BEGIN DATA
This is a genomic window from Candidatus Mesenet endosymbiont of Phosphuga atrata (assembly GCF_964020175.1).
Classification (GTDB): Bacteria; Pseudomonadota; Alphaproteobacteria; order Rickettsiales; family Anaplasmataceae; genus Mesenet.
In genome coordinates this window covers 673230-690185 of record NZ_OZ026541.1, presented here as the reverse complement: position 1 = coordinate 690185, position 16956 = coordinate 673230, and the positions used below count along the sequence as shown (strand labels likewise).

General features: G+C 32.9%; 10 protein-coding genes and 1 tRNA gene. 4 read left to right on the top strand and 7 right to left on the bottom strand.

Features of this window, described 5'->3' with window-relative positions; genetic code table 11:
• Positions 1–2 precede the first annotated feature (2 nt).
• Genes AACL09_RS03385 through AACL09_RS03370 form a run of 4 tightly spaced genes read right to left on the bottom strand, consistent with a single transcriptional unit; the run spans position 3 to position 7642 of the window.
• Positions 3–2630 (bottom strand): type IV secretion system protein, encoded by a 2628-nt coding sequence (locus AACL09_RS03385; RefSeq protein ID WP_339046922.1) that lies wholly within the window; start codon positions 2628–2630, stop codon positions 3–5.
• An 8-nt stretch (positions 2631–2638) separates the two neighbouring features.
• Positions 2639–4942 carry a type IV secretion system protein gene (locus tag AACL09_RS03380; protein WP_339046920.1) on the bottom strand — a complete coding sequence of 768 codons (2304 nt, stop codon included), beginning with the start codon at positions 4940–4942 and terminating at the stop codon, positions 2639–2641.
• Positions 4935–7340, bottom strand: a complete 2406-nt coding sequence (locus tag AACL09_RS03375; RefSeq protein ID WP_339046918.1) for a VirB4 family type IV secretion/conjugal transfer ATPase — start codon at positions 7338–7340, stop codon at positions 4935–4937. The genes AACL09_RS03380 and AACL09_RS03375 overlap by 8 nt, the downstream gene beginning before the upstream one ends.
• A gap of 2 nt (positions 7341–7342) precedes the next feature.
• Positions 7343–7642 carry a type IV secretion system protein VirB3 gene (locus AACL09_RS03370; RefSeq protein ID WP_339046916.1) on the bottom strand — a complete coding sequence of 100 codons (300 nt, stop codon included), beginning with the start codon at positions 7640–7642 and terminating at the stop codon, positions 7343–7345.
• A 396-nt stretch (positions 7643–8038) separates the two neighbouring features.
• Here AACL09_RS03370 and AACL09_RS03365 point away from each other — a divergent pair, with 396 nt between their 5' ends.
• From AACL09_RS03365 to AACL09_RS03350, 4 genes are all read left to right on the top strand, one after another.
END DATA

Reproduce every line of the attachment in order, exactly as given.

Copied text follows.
This is a genomic window from Candidatus Mesenet endosymbiont of Phosphuga atrata (assembly GCF_964020175.1).
Classification (GTDB): Bacteria; Pseudomonadota; Alphaproteobacteria; order Rickettsiales; family Anaplasmataceae; genus Mesenet.
In genome coordinates this window covers 673230-690185 of record NZ_OZ026541.1, presented here as the reverse complement: position 1 = coordinate 690185, position 16956 = coordinate 673230, and the positions used below count along the sequence as shown (strand labels likewise).

General features: G+C 32.9%; 10 protein-coding genes and 1 tRNA gene. 4 read left to right on the top strand and 7 right to left on the bottom strand.

Features of this window, described 5'->3' with window-relative positions; genetic code table 11:
• Positions 1–2 precede the first annotated feature (2 nt).
• Genes AACL09_RS03385 through AACL09_RS03370 form a run of 4 tightly spaced genes read right to left on the bottom strand, consistent with a single transcriptional unit; the run spans position 3 to position 7642 of the window.
• Positions 3–2630 (bottom strand): type IV secretion system protein, encoded by a 2628-nt coding sequence (locus AACL09_RS03385; RefSeq protein ID WP_339046922.1) that lies wholly within the window; start codon positions 2628–2630, stop codon positions 3–5.
• An 8-nt stretch (positions 2631–2638) separates the two neighbouring features.
• Positions 2639–4942 carry a type IV secretion system protein gene (locus tag AACL09_RS03380; protein WP_339046920.1) on the bottom strand — a complete coding sequence of 768 codons (2304 nt, stop codon included), beginning with the start codon at positions 4940–4942 and terminating at the stop codon, positions 2639–2641.
• Positions 4935–7340, bottom strand: a complete 2406-nt coding sequence (locus tag AACL09_RS03375; RefSeq protein ID WP_339046918.1) for a VirB4 family type IV secretion/conjugal transfer ATPase — start codon at positions 7338–7340, stop codon at positions 4935–4937. The genes AACL09_RS03380 and AACL09_RS03375 overlap by 8 nt, the downstream gene beginning before the upstream one ends.
• A gap of 2 nt (positions 7341–7342) precedes the next feature.
• Positions 7343–7642 carry a type IV secretion system protein VirB3 gene (locus AACL09_RS03370; RefSeq protein ID WP_339046916.1) on the bottom strand — a complete coding sequence of 100 codons (300 nt, stop codon included), beginning with the start codon at positions 7640–7642 and terminating at the stop codon, positions 7343–7345.
• A 396-nt stretch (positions 7643–8038) separates the two neighbouring features.
• Here AACL09_RS03370 and AACL09_RS03365 point away from each other — a divergent pair, with 396 nt between their 5' ends.
• From AACL09_RS03365 to AACL09_RS03350, 4 genes are all read left to right on the top strand, one after another.